July 19, 2016

Tongue Not Thumb…And Why Houses Need Someone To Tell Their Stories

We are on the brink of a radical change in how people communicate in real estate.

Buyers and sellers are starting to use the phone again to ring real estate agents and talk to them about property. Buyers and sellers are again walking into agents offices and speaking to an agent about property. In recent years both of these actions had all but disappeared.

Why did buyers stop talking to agents?

Because people looking for property did not always trust agents and they were very busy and it was easier to send them emails. Buyers utilized technology because it also gave them a sense of control and power and distance without any need for commitment.

Agents are perceived by some people as pushy and intrusive so talking with them using email meant you could hold them at arm’s length.

It was also easier to use the internet for research because you could do it at work without talking to anyone and save the weekends for visiting open homes. (Research shows the busiest time of the week now by the way for internet searches on real estate sites is Monday and Tuesday during work hours.) So calling up an agent, or more importantly going into their office to chat with them was seen as old fashioned, unnecessary and far too time consuming.

There is now a change afoot for a new breed of buyers and sellers (who I suspect are the most curious amongst us) who believe talking in person to an agent is the only way to do deep research and get the answers to all the extra questions they have so they can make the right property choices. It is the only way they can get the full picture. Our knowledge is free.

For me just using digital methods of research has always been flawed.

Digital research is good but it’s like an x-ray at best and it does not tell you everything.

Why would people want to talk to us?

The flesh of a property – the story about it – can be provided by the agent. It should complement the market and property intelligence you need and can obtain from the sold galleries, RP Data and other real estate data companies.

Buyers need to know everything about a property including the story of how it got to be what it is and who built it and who has lived in it. It means something especially in a small town.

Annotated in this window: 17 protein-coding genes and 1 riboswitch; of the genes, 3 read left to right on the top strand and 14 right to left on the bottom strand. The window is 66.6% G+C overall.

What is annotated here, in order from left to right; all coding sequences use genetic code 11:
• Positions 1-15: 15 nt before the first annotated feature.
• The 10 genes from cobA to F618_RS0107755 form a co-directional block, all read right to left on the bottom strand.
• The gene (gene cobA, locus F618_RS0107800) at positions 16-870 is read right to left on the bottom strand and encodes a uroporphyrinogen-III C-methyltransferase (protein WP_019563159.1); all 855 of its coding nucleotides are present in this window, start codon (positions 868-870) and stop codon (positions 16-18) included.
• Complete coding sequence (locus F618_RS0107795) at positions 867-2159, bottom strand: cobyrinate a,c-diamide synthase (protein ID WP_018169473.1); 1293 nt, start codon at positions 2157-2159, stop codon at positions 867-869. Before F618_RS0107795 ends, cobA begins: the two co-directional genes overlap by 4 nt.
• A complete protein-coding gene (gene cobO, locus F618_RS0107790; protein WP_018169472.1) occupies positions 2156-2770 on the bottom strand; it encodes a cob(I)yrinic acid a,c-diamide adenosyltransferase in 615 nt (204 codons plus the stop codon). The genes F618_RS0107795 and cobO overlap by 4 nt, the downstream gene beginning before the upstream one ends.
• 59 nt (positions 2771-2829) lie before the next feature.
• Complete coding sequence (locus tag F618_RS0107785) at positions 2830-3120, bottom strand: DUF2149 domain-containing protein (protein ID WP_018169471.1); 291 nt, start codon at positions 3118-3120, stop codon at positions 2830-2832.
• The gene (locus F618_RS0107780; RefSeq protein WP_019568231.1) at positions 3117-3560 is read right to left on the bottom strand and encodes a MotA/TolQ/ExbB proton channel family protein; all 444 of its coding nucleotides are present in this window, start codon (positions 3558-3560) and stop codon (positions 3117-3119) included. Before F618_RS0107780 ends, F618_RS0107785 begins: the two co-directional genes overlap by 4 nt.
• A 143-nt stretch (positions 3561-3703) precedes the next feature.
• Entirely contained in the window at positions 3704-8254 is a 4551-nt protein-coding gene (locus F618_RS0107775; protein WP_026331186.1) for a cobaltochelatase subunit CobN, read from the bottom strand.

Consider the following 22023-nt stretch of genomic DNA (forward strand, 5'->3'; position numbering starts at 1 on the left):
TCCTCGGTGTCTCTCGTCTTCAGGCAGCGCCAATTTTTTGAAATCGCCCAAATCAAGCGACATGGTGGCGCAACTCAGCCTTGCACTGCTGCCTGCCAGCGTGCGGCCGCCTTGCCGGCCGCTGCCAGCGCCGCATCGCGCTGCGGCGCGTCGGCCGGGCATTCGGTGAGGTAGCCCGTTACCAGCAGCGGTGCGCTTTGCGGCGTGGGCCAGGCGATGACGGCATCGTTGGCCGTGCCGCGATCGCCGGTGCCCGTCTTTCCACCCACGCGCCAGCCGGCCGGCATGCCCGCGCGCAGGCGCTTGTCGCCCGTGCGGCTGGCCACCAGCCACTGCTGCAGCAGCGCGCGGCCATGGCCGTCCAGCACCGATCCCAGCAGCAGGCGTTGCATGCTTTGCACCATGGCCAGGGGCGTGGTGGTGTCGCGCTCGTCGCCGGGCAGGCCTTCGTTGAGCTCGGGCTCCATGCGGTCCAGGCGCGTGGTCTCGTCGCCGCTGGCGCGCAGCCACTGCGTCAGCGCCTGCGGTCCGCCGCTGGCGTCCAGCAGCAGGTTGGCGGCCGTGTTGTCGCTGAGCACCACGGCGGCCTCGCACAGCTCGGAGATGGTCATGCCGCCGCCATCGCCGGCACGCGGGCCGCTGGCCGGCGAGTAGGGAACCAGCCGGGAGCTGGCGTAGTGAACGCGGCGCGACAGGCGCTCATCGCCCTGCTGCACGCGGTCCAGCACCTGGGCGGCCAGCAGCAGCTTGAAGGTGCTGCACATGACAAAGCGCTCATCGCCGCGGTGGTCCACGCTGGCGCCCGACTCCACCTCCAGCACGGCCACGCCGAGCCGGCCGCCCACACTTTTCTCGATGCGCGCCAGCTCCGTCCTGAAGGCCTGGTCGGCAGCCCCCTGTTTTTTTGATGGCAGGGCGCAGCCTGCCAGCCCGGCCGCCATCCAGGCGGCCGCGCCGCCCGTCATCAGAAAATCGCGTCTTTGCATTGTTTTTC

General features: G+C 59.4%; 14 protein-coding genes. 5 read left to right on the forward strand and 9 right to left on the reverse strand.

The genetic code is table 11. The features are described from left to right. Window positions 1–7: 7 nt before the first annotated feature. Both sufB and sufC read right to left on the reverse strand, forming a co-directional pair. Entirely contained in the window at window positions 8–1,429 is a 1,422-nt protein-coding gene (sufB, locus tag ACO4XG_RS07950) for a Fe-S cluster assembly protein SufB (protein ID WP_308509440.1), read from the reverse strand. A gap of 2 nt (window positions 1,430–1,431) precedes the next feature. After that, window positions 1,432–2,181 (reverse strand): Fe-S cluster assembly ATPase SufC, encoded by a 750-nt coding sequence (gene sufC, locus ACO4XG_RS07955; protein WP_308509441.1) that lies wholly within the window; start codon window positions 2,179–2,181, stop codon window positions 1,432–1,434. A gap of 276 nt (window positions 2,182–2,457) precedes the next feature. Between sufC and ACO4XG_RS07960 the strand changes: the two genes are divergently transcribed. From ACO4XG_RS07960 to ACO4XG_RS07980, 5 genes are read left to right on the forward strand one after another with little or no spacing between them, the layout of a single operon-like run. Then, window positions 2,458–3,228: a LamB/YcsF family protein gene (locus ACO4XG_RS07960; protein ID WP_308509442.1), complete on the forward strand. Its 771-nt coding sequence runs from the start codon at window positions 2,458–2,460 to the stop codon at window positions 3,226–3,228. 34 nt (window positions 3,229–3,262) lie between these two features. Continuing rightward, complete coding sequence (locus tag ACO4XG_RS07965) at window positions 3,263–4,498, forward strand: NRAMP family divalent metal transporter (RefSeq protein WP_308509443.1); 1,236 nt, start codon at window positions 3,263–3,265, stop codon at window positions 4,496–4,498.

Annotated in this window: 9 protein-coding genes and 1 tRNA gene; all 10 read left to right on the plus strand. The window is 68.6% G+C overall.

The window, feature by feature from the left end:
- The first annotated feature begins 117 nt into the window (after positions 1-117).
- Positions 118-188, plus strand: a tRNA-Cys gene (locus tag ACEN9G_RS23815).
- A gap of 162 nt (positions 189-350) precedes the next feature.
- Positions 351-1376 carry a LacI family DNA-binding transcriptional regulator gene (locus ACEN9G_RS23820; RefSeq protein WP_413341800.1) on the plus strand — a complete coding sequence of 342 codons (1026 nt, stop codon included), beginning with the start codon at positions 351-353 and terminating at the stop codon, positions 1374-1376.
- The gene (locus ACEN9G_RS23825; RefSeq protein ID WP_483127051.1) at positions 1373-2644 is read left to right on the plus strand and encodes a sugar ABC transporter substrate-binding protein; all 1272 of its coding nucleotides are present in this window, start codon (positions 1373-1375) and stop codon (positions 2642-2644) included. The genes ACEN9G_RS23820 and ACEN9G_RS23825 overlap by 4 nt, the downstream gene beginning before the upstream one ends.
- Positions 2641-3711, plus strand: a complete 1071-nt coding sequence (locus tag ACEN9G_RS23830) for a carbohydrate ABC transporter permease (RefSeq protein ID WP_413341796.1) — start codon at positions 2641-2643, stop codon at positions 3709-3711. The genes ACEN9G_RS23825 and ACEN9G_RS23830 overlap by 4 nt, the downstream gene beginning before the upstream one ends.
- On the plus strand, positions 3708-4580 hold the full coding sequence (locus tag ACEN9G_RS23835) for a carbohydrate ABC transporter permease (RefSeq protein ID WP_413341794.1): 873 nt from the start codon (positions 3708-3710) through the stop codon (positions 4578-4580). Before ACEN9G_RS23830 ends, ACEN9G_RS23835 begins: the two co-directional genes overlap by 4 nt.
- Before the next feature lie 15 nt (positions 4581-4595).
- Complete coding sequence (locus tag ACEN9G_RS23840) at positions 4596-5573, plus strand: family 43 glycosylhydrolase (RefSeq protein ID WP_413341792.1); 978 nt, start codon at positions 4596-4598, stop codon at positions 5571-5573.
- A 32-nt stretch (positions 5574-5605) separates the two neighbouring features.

Houses are independent structures but they are also a part of the fabric of a community. They are connected not just by wires, pipes and concrete with the soil and the other properties around them, but they are woven into the streets and footpaths and the vegetation. A house also has a history. It has foibles and quirks and an atmosphere that is often difficult to describe in an advertisement of a few words on the internet.

I had so many buyers over so many years buy a home from me that they initially said they would not enter after I told them a story about the home. A story that aroused their interest and encouraged them to carry out an inspection. A story that connected with them.

Everyone needs and wants the story of their new home when they are moving house and moving life. Even if they don’t know it.

Digital research can only offer so much.

Does it tell you who lives next door?

Does it tell you if it’s a holiday home, or an Airbnb house over the back fence?

Does it tell you if there is sun in the living room 12 months of the year, or where do the kids catch the bus from?

Every profession has accumulated facts, deep knowledge and wisdom that they love to share.

Real estate agents are the same.

Ringing them up, or better still dropping in to see them so they can fill in the spaces about a home or precinct or a street is invaluable if you are looking to buy in any area.

Why not use your tongue rather than your thumb and see how it works. Yes it’s a little old fashioned, but it connects the dots and makes you more comfortable with your purchase. No surprises.

If you would like more information about buying, selling or renting in our community please contact any of our team, we would love to help.


Chris Hanley

BBFN Sales Team

James Young

Su Reynolds

Paul Banister

Helen Huntly-Barratt

Tara Torkkola

Paul Prior

Luke Elwin

Helene Adams

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